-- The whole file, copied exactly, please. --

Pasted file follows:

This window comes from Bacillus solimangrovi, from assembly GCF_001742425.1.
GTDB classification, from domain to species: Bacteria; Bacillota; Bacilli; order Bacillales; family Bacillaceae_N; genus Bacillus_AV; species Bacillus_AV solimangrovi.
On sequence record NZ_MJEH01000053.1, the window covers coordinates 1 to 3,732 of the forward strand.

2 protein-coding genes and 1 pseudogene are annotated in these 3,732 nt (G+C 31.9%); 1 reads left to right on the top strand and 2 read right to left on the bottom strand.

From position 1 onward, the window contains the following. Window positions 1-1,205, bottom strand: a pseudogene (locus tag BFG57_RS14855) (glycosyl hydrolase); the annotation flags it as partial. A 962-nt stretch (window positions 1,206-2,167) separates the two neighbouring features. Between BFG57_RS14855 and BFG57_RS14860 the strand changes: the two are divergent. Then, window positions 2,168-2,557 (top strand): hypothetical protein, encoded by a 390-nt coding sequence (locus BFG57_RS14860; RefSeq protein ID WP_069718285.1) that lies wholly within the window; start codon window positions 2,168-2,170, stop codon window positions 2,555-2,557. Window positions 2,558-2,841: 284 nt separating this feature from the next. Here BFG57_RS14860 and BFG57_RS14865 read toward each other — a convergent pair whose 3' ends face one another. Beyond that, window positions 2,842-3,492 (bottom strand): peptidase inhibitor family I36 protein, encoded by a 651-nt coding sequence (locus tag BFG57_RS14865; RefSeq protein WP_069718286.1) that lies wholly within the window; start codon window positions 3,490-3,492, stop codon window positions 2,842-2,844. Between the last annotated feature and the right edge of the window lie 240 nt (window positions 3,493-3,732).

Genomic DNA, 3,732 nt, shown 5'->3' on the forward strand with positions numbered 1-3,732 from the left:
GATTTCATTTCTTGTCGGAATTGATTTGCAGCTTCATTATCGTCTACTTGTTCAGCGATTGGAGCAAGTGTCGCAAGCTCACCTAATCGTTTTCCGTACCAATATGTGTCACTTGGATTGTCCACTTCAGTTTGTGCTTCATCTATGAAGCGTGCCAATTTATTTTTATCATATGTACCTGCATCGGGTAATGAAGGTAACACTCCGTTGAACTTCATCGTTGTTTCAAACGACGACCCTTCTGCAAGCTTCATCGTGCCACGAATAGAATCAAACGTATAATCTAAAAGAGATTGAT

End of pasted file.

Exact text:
This window comes from Bacillus solimangrovi, from assembly GCF_001742425.1.
GTDB classification, from domain to species: Bacteria; Bacillota; Bacilli; order Bacillales; family Bacillaceae_N; genus Bacillus_AV; species Bacillus_AV solimangrovi.
On sequence record NZ_MJEH01000053.1, the window covers coordinates 1 to 3,732 of the forward strand.

2 protein-coding genes and 1 pseudogene are annotated in these 3,732 nt (G+C 31.9%); 1 reads left to right on the top strand and 2 read right to left on the bottom strand.

From position 1 onward, the window contains the following. Window positions 1-1,205, bottom strand: a pseudogene (locus tag BFG57_RS14855) (glycosyl hydrolase); the annotation flags it as partial. A 962-nt stretch (window positions 1,206-2,167) separates the two neighbouring features. Between BFG57_RS14855 and BFG57_RS14860 the strand changes: the two are divergent. Then, window positions 2,168-2,557 (top strand): hypothetical protein, encoded by a 390-nt coding sequence (locus BFG57_RS14860; RefSeq protein ID WP_069718285.1) that lies wholly within the window; start codon window positions 2,168-2,170, stop codon window positions 2,555-2,557. Window positions 2,558-2,841: 284 nt separating this feature from the next. Here BFG57_RS14860 and BFG57_RS14865 read toward each other — a convergent pair whose 3' ends face one another. Beyond that, window positions 2,842-3,492 (bottom strand): peptidase inhibitor family I36 protein, encoded by a 651-nt coding sequence (locus tag BFG57_RS14865; RefSeq protein WP_069718286.1) that lies wholly within the window; start codon window positions 3,490-3,492, stop codon window positions 2,842-2,844. Between the last annotated feature and the right edge of the window lie 240 nt (window positions 3,493-3,732).

Genomic DNA, 3,732 nt, shown 5'->3' on the forward strand with positions numbered 1-3,732 from the left:
GATTTCATTTCTTGTCGGAATTGATTTGCAGCTTCATTATCGTCTACTTGTTCAGCGATTGGAGCAAGTGTCGCAAGCTCACCTAATCGTTTTCCGTACCAATATGTGTCACTTGGATTGTCCACTTCAGTTTGTGCTTCATCTATGAAGCGTGCCAATTTATTTTTATCATATGTACCTGCATCGGGTAATGAAGGTAACACTCCGTTGAACTTCATCGTTGTTTCAAACGACGACCCTTCTGCAAGCTTCATCGTGCCACGAATAGAATCAAACGTATAATCTAAAAGAGATTGAT